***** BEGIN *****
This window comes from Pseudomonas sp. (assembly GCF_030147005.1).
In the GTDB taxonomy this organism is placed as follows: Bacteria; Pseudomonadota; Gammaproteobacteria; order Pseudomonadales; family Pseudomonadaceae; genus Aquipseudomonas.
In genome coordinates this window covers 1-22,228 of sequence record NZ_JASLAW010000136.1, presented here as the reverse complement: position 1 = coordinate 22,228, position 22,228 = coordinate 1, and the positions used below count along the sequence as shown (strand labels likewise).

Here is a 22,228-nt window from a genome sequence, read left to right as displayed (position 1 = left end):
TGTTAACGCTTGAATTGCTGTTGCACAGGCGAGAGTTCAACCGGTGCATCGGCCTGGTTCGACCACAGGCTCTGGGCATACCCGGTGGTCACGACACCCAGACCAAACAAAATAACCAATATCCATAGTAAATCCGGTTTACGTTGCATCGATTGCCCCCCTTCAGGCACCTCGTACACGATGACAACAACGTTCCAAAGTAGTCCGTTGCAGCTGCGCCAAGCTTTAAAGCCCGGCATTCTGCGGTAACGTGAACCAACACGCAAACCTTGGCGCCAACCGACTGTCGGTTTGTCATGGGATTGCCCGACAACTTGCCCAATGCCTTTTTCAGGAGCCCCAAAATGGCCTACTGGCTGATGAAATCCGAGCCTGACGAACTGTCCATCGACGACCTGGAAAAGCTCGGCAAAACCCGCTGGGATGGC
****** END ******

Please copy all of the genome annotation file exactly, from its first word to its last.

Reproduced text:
This window comes from Pseudomonas sp. (assembly GCF_030147005.1).
In the GTDB taxonomy this organism is placed as follows: Bacteria; Pseudomonadota; Gammaproteobacteria; order Pseudomonadales; family Pseudomonadaceae; genus Aquipseudomonas.
In genome coordinates this window covers 1-22,228 of sequence record NZ_JASLAW010000136.1, presented here as the reverse complement: position 1 = coordinate 22,228, position 22,228 = coordinate 1, and the positions used below count along the sequence as shown (strand labels likewise).

Here is a 22,228-nt window from a genome sequence, read left to right as displayed (position 1 = left end):
TGTTAACGCTTGAATTGCTGTTGCACAGGCGAGAGTTCAACCGGTGCATCGGCCTGGTTCGACCACAGGCTCTGGGCATACCCGGTGGTCACGACACCCAGACCAAACAAAATAACCAATATCCATAGTAAATCCGGTTTACGTTGCATCGATTGCCCCCCTTCAGGCACCTCGTACACGATGACAACAACGTTCCAAAGTAGTCCGTTGCAGCTGCGCCAAGCTTTAAAGCCCGGCATTCTGCGGTAACGTGAACCAACACGCAAACCTTGGCGCCAACCGACTGTCGGTTTGTCATGGGATTGCCCGACAACTTGCCCAATGCCTTTTTCAGGAGCCCCAAAATGGCCTACTGGCTGATGAAATCCGAGCCTGACGAACTGTCCATCGACGACCTGGAAAAGCTCGGCAAAACCCGCTGGGATGGC